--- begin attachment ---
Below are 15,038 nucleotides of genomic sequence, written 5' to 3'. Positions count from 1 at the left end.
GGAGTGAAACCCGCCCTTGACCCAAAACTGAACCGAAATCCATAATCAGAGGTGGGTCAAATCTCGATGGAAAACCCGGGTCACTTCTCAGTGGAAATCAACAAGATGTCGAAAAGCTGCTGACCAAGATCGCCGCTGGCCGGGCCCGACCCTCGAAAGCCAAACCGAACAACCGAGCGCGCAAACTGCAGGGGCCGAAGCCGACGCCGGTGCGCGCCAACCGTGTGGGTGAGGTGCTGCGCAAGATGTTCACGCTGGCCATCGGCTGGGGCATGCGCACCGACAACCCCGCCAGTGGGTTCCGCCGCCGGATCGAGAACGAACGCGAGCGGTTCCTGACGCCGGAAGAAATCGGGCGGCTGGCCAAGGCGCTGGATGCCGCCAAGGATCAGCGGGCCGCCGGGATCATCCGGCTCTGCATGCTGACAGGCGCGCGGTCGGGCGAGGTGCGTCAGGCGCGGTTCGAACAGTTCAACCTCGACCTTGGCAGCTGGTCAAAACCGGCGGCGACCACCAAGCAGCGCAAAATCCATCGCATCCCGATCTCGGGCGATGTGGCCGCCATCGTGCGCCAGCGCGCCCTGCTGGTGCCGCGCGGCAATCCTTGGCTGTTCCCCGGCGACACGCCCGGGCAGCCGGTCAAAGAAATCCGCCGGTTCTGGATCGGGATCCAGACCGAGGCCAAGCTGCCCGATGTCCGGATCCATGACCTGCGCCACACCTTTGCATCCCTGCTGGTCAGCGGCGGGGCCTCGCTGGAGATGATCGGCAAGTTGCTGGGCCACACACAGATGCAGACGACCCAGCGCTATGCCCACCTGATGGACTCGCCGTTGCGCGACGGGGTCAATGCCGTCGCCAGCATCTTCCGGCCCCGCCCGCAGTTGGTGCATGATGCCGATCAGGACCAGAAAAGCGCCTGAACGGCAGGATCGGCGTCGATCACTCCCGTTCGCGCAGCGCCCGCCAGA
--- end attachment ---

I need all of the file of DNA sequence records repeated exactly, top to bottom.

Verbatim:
Below are 15,038 nucleotides of genomic sequence, written 5' to 3'. Positions count from 1 at the left end.
GGAGTGAAACCCGCCCTTGACCCAAAACTGAACCGAAATCCATAATCAGAGGTGGGTCAAATCTCGATGGAAAACCCGGGTCACTTCTCAGTGGAAATCAACAAGATGTCGAAAAGCTGCTGACCAAGATCGCCGCTGGCCGGGCCCGACCCTCGAAAGCCAAACCGAACAACCGAGCGCGCAAACTGCAGGGGCCGAAGCCGACGCCGGTGCGCGCCAACCGTGTGGGTGAGGTGCTGCGCAAGATGTTCACGCTGGCCATCGGCTGGGGCATGCGCACCGACAACCCCGCCAGTGGGTTCCGCCGCCGGATCGAGAACGAACGCGAGCGGTTCCTGACGCCGGAAGAAATCGGGCGGCTGGCCAAGGCGCTGGATGCCGCCAAGGATCAGCGGGCCGCCGGGATCATCCGGCTCTGCATGCTGACAGGCGCGCGGTCGGGCGAGGTGCGTCAGGCGCGGTTCGAACAGTTCAACCTCGACCTTGGCAGCTGGTCAAAACCGGCGGCGACCACCAAGCAGCGCAAAATCCATCGCATCCCGATCTCGGGCGATGTGGCCGCCATCGTGCGCCAGCGCGCCCTGCTGGTGCCGCGCGGCAATCCTTGGCTGTTCCCCGGCGACACGCCCGGGCAGCCGGTCAAAGAAATCCGCCGGTTCTGGATCGGGATCCAGACCGAGGCCAAGCTGCCCGATGTCCGGATCCATGACCTGCGCCACACCTTTGCATCCCTGCTGGTCAGCGGCGGGGCCTCGCTGGAGATGATCGGCAAGTTGCTGGGCCACACACAGATGCAGACGACCCAGCGCTATGCCCACCTGATGGACTCGCCGTTGCGCGACGGGGTCAATGCCGTCGCCAGCATCTTCCGGCCCCGCCCGCAGTTGGTGCATGATGCCGATCAGGACCAGAAAAGCGCCTGAACGGCAGGATCGGCGTCGATCACTCCCGTTCGCGCAGCGCCCGCCAGA